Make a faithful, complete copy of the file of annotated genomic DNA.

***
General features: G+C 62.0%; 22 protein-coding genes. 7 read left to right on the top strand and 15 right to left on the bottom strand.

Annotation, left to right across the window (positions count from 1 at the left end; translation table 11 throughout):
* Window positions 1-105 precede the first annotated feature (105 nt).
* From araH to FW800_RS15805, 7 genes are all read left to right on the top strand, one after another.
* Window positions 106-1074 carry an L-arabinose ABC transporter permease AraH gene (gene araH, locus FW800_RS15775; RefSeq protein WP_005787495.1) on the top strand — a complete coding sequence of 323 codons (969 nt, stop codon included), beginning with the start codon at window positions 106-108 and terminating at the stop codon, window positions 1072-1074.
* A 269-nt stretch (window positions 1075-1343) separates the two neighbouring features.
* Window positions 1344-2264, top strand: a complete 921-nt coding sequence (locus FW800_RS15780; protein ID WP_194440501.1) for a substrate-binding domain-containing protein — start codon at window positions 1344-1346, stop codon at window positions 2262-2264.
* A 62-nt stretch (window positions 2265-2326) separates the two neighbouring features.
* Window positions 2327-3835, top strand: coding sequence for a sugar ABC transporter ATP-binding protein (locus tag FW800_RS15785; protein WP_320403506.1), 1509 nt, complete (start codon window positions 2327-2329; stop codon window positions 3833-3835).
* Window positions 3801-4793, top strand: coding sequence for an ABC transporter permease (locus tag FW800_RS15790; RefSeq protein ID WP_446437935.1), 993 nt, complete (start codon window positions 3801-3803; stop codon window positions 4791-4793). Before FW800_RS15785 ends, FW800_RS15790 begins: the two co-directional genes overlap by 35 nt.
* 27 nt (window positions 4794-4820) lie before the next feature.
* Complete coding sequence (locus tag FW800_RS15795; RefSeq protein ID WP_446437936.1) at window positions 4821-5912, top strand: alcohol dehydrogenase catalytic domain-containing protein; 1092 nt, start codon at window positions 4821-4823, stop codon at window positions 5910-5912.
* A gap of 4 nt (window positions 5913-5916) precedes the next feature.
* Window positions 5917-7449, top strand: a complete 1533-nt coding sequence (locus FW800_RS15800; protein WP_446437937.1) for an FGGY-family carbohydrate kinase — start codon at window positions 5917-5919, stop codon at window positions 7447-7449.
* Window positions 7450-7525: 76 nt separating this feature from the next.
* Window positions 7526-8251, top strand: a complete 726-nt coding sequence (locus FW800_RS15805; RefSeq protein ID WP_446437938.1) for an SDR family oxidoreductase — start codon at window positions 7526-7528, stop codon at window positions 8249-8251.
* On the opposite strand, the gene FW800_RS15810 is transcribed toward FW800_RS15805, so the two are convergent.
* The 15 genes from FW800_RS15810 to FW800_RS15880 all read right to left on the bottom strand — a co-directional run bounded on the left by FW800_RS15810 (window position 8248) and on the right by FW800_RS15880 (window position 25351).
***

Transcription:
General features: G+C 62.0%; 22 protein-coding genes. 7 read left to right on the top strand and 15 right to left on the bottom strand.

Annotation, left to right across the window (positions count from 1 at the left end; translation table 11 throughout):
* Window positions 1-105 precede the first annotated feature (105 nt).
* From araH to FW800_RS15805, 7 genes are all read left to right on the top strand, one after another.
* Window positions 106-1074 carry an L-arabinose ABC transporter permease AraH gene (gene araH, locus FW800_RS15775; RefSeq protein WP_005787495.1) on the top strand — a complete coding sequence of 323 codons (969 nt, stop codon included), beginning with the start codon at window positions 106-108 and terminating at the stop codon, window positions 1072-1074.
* A 269-nt stretch (window positions 1075-1343) separates the two neighbouring features.
* Window positions 1344-2264, top strand: a complete 921-nt coding sequence (locus FW800_RS15780; protein ID WP_194440501.1) for a substrate-binding domain-containing protein — start codon at window positions 1344-1346, stop codon at window positions 2262-2264.
* A 62-nt stretch (window positions 2265-2326) separates the two neighbouring features.
* Window positions 2327-3835, top strand: coding sequence for a sugar ABC transporter ATP-binding protein (locus tag FW800_RS15785; protein WP_320403506.1), 1509 nt, complete (start codon window positions 2327-2329; stop codon window positions 3833-3835).
* Window positions 3801-4793, top strand: coding sequence for an ABC transporter permease (locus tag FW800_RS15790; RefSeq protein ID WP_446437935.1), 993 nt, complete (start codon window positions 3801-3803; stop codon window positions 4791-4793). Before FW800_RS15785 ends, FW800_RS15790 begins: the two co-directional genes overlap by 35 nt.
* 27 nt (window positions 4794-4820) lie before the next feature.
* Complete coding sequence (locus tag FW800_RS15795; RefSeq protein ID WP_446437936.1) at window positions 4821-5912, top strand: alcohol dehydrogenase catalytic domain-containing protein; 1092 nt, start codon at window positions 4821-4823, stop codon at window positions 5910-5912.
* A gap of 4 nt (window positions 5913-5916) precedes the next feature.
* Window positions 5917-7449, top strand: a complete 1533-nt coding sequence (locus FW800_RS15800; protein WP_446437937.1) for an FGGY-family carbohydrate kinase — start codon at window positions 5917-5919, stop codon at window positions 7447-7449.
* Window positions 7450-7525: 76 nt separating this feature from the next.
* Window positions 7526-8251, top strand: a complete 726-nt coding sequence (locus FW800_RS15805; RefSeq protein ID WP_446437938.1) for an SDR family oxidoreductase — start codon at window positions 7526-7528, stop codon at window positions 8249-8251.
* On the opposite strand, the gene FW800_RS15810 is transcribed toward FW800_RS15805, so the two are convergent.
* The 15 genes from FW800_RS15810 to FW800_RS15880 all read right to left on the bottom strand — a co-directional run bounded on the left by FW800_RS15810 (window position 8248) and on the right by FW800_RS15880 (window position 25351).